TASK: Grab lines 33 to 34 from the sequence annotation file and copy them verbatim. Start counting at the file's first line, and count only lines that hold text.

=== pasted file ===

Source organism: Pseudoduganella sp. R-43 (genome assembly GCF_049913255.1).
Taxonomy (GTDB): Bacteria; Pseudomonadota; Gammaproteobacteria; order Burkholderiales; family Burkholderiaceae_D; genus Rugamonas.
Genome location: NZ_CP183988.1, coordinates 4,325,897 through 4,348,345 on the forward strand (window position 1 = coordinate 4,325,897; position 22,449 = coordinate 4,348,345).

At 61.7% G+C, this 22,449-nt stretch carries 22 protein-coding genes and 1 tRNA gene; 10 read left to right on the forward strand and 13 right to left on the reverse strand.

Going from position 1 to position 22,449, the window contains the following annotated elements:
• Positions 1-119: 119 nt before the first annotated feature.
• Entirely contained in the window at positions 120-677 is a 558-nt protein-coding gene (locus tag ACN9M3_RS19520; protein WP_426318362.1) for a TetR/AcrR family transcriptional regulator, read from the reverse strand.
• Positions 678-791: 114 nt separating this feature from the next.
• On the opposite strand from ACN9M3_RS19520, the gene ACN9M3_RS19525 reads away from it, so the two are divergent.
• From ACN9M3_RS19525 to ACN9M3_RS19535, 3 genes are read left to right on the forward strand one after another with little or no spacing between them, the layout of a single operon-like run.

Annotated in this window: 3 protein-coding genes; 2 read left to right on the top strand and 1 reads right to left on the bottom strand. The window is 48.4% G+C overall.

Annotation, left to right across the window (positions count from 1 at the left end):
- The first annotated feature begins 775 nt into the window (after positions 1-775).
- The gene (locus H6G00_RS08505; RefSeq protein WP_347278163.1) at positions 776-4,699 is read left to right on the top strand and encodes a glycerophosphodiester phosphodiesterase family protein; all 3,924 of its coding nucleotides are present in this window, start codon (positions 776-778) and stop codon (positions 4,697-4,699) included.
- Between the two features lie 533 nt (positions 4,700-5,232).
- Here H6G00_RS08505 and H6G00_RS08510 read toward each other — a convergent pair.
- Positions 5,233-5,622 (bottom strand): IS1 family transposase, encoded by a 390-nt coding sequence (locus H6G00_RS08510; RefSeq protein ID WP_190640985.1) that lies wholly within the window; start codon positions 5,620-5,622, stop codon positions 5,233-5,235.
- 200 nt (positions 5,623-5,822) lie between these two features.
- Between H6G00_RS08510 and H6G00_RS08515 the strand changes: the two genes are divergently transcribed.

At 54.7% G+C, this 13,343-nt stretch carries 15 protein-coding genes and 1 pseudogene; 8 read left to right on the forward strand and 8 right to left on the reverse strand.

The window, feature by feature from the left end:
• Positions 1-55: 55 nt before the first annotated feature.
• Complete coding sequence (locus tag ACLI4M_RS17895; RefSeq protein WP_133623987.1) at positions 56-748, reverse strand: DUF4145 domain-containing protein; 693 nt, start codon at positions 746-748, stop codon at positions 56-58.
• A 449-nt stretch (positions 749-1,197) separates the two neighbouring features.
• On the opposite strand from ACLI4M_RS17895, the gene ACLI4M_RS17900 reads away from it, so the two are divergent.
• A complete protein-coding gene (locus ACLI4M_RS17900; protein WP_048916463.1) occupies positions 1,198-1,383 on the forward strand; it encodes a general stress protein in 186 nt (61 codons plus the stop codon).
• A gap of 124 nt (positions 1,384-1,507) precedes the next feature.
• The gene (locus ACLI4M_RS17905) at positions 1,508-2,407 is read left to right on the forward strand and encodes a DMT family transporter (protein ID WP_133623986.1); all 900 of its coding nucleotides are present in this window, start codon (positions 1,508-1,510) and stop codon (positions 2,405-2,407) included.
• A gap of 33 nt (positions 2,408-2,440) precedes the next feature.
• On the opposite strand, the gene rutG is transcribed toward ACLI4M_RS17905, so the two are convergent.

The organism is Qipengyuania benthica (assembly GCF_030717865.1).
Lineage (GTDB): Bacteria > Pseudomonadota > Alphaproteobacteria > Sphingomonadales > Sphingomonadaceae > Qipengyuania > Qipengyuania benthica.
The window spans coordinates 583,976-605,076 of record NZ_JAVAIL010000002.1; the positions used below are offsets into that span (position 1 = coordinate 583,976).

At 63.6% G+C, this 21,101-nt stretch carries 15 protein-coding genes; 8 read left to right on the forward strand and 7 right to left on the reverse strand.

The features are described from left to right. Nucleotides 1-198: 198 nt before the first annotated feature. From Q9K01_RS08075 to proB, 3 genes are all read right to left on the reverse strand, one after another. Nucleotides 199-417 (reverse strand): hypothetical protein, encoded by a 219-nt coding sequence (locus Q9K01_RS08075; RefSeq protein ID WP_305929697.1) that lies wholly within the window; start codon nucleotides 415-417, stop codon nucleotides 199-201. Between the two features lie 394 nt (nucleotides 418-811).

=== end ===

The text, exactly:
The window spans coordinates 583,976-605,076 of record NZ_JAVAIL010000002.1; the positions used below are offsets into that span (position 1 = coordinate 583,976).

At 63.6% G+C, this 21,101-nt stretch carries 15 protein-coding genes; 8 read left to right on the forward strand and 7 right to left on the reverse strand.